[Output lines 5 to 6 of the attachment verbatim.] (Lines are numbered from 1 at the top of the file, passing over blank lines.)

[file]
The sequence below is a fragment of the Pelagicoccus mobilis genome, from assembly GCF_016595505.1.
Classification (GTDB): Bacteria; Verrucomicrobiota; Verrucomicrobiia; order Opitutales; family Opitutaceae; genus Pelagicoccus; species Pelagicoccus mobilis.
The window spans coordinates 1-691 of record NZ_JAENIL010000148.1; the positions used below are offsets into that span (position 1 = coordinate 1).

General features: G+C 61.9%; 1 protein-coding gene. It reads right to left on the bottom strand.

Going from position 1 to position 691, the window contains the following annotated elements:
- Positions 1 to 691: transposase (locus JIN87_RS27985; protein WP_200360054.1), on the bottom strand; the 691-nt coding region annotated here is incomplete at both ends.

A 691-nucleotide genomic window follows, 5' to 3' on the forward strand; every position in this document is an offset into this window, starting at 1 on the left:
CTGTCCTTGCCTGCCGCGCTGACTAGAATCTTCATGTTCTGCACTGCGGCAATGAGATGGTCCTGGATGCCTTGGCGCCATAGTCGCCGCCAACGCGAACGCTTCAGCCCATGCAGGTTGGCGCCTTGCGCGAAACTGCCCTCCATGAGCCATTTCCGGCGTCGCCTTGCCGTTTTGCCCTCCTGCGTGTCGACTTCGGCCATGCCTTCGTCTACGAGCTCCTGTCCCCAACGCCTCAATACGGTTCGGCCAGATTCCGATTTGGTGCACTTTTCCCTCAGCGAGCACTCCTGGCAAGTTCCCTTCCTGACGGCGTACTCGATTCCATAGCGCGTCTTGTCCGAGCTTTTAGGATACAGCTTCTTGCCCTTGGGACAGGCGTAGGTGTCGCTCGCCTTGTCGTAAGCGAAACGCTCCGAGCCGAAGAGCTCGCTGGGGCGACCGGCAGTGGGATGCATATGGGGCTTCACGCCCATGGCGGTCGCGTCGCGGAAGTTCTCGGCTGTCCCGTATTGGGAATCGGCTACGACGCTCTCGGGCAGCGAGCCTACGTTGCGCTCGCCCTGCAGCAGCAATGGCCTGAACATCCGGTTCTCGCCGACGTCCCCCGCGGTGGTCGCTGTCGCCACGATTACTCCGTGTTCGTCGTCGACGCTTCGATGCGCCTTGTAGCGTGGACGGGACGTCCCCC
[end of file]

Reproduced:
Going from position 1 to position 691, the window contains the following annotated elements:
- Positions 1 to 691: transposase (locus JIN87_RS27985; protein WP_200360054.1), on the bottom strand; the 691-nt coding region annotated here is incomplete at both ends.